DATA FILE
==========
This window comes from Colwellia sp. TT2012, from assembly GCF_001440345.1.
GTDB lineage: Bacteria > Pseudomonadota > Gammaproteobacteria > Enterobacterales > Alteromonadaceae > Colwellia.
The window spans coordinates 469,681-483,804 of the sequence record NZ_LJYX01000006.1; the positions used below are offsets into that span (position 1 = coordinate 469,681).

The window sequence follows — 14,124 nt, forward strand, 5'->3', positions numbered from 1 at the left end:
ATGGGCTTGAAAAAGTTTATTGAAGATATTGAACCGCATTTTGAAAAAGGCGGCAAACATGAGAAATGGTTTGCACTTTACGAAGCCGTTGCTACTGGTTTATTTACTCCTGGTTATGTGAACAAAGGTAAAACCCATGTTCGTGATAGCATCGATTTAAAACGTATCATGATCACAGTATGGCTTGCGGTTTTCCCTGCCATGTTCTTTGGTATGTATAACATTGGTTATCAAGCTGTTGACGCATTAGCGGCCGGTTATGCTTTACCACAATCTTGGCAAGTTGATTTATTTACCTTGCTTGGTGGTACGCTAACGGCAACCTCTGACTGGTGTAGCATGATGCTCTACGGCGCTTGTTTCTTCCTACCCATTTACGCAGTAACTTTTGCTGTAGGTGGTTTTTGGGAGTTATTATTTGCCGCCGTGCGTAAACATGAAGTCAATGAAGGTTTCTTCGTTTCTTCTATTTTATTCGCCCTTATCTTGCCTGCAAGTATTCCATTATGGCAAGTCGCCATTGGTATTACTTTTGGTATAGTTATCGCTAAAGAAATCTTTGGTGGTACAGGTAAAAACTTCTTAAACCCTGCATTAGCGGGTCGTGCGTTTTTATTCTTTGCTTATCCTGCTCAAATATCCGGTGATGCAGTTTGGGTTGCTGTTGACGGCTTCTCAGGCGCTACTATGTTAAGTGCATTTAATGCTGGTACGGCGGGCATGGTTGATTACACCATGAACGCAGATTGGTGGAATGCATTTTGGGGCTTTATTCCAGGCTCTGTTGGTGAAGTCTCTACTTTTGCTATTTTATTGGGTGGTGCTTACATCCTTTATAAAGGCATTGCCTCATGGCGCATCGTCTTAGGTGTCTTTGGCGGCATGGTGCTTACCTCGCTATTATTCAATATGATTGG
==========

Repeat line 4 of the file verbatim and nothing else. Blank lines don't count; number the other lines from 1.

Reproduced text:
The window sequence follows — 14,124 nt, forward strand, 5'->3', positions numbered from 1 at the left end: